Tom as far as I am aware there is only one program that stitches RAW files, and the is Lightroom CC. When stitching the RAW files though it doesn't have any manual options for laying them out. Joining images in this way is usually done by manipulating layers of RGB pixels, and when you are working with RAW files you don't yet have RGB pixels to work with. I think many people were quite surprised when Adobe released the RAW stitching, and also RAW HDR components in LR CC. Compared to the stitching tool in PS CS5 the RAW stitch in LR CC seems to produce the better automated results, at least for the sets of images I have processed in both programs.
When it comes to the final image, even if you set everything up so that you made the exposures correctly, with the camera perfectly level and the system rotating around the correct nodal point in the lens, which for some lenses might even be outside the physical lens, the fact that you are mapping a series of planes on to either a cylinder or sphere will mean that you will almost certainly end up with a few out of place pixels. You have two ways these will be generated too, the first is the mapping from many planes to the cylinder or sphere, the second is mapping the cylinder or sphere back to the plane that will be used for image display.
The first will happen even if you have 100% overlap so that every point in the image was in at least 2 frames. In this situation you would have every other frame just touching, and the one in between would overlap half each of the other two. When unwrapping back to the plane you face the same issues map makers have faced for centuries, that as far as a spherical projection goes, there is no way to do it that doesn't cause distortion of one kind or another. Using a cylinder projection in the first place can help to a degree in this phase, but may cause more problems in the first stage, which is why it is often best to try both if you can.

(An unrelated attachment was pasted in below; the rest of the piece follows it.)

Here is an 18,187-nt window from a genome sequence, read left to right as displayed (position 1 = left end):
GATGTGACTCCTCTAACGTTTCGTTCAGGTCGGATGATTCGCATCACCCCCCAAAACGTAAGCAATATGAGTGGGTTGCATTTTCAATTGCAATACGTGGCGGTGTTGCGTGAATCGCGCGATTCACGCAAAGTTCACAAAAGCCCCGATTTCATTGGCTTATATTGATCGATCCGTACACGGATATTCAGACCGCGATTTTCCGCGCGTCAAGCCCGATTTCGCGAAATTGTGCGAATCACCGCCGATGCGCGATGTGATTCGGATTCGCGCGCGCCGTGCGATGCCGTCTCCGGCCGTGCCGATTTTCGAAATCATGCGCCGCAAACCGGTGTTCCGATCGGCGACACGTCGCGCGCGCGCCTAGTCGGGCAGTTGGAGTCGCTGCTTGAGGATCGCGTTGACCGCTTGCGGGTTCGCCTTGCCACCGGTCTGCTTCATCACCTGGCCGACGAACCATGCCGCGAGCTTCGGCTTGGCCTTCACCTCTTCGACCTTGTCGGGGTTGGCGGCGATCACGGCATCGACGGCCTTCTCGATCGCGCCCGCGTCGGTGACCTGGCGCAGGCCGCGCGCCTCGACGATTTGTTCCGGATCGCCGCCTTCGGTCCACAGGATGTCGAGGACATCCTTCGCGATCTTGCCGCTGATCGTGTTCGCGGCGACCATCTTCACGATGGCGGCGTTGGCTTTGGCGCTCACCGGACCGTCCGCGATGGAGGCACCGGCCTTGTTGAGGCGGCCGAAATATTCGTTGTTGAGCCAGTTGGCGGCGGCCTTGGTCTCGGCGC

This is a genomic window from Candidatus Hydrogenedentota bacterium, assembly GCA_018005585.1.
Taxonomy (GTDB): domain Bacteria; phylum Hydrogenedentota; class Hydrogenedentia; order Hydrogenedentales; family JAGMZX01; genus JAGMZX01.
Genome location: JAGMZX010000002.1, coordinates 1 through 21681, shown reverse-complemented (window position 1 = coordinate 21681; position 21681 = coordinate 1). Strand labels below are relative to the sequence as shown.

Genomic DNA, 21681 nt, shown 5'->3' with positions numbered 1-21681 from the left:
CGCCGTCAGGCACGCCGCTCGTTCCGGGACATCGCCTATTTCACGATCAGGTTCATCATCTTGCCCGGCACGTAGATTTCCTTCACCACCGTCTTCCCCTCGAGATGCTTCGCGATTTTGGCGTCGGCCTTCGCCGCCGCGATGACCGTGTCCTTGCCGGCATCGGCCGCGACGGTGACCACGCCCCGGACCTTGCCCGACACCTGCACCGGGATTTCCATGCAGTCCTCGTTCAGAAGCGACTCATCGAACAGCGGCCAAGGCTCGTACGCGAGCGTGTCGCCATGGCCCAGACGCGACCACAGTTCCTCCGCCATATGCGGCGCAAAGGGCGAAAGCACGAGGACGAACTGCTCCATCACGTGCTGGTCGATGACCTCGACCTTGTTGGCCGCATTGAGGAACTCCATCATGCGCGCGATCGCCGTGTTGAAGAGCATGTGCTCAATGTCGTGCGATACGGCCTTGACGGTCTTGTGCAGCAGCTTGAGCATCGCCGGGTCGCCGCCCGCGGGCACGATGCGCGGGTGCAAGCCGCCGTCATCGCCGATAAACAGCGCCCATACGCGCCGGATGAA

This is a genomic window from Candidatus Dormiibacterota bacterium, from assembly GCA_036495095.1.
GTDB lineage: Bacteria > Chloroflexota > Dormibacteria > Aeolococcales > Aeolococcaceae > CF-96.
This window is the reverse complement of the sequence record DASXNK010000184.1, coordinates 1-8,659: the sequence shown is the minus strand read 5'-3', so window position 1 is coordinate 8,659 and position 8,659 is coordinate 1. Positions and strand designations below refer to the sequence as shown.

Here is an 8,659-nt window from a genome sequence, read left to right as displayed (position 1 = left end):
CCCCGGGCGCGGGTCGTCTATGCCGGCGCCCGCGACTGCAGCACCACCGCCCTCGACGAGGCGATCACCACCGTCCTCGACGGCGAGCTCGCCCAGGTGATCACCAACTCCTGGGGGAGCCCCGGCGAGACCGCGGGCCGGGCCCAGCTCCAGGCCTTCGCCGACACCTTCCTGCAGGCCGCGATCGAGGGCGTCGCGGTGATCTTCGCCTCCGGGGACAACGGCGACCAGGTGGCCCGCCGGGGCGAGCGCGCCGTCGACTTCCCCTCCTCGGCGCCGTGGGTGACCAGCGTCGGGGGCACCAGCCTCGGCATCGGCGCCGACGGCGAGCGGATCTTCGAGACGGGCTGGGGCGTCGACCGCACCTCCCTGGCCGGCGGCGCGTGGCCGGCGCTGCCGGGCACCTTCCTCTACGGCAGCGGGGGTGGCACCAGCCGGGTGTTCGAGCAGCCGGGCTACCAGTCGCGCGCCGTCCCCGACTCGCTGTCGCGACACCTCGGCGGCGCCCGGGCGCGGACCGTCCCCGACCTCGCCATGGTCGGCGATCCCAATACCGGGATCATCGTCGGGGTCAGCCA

These out of place pixels are usually small enough that when viewing the image from normal viewing distances, i.e. the diagonal of the print or longer, they won't be visible to the average viewer. The problem you end up with is that eventually the corrective action that you take to fix one error simply induces an error at another location. Of course at this point you do have the option to take the image and use cloning and other painting techniques to hide those final errors if you really cannot live with them. From the way you talk you make it sound like you really could not live with even the smallest error, and would be inspecting a final very large print with a magnifying glass. This is really an impossible goal.
About the only way that I can think of shooting a panoramic image without the stitching and other errors is to use a 6×17 panoramic camera, or a 6×17 panoramic back on a 10×8 large format camera shooting 120/220 film. This will at least give you a decent sized 3:1 ratio negative or transparency to work from. Although it will solve pretty much all of the issues, it is an expensive option for a few casual panoramas. Saying that it seems that if you want to do good stitched panoramas you will be needing to spend around $500 or so on the correct mounting equipment to interface the camera and lens to the tripod legs.
Practically speaking though, if you are willing to accept the odd small places with a few out of place pixels, that will be all but imperceptible when viewed at normal distances, most of the software that has been suggested will do a very good job of it, even when working from good quality JPEG files, let alone 16 bit TIFF/PSD files. Using RAW files is mostly completely unnecessary from a quality point of view, although the DNG file you get from LR is quite a lot smaller than even an 8 bit TIFF/PSD file. What is more it will do it even with hand held shots, although they of course tend to need quite high levels of overlap.